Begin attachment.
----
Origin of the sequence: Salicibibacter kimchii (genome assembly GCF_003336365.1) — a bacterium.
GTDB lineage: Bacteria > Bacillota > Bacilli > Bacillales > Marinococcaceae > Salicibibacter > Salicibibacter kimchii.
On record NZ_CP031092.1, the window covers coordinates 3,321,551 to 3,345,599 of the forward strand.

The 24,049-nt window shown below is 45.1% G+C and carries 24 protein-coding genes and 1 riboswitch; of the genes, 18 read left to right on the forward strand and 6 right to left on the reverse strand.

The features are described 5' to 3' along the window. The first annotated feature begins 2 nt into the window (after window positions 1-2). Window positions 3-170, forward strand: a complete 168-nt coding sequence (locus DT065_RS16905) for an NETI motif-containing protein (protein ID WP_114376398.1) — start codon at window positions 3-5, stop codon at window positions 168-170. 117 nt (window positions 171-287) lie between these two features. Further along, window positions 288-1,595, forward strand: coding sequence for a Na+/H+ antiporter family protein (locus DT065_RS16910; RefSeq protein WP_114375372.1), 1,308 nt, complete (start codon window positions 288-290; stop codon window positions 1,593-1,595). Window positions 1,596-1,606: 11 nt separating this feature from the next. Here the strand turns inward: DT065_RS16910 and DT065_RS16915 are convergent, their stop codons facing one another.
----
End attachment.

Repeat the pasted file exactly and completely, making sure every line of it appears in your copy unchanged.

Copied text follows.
Origin of the sequence: Salicibibacter kimchii (genome assembly GCF_003336365.1) — a bacterium.
GTDB lineage: Bacteria > Bacillota > Bacilli > Bacillales > Marinococcaceae > Salicibibacter > Salicibibacter kimchii.
On record NZ_CP031092.1, the window covers coordinates 3,321,551 to 3,345,599 of the forward strand.

The 24,049-nt window shown below is 45.1% G+C and carries 24 protein-coding genes and 1 riboswitch; of the genes, 18 read left to right on the forward strand and 6 right to left on the reverse strand.

The features are described 5' to 3' along the window. The first annotated feature begins 2 nt into the window (after window positions 1-2). Window positions 3-170, forward strand: a complete 168-nt coding sequence (locus DT065_RS16905) for an NETI motif-containing protein (protein ID WP_114376398.1) — start codon at window positions 3-5, stop codon at window positions 168-170. 117 nt (window positions 171-287) lie between these two features. Further along, window positions 288-1,595, forward strand: coding sequence for a Na+/H+ antiporter family protein (locus DT065_RS16910; RefSeq protein WP_114375372.1), 1,308 nt, complete (start codon window positions 288-290; stop codon window positions 1,593-1,595). Window positions 1,596-1,606: 11 nt separating this feature from the next. Here the strand turns inward: DT065_RS16910 and DT065_RS16915 are convergent, their stop codons facing one another.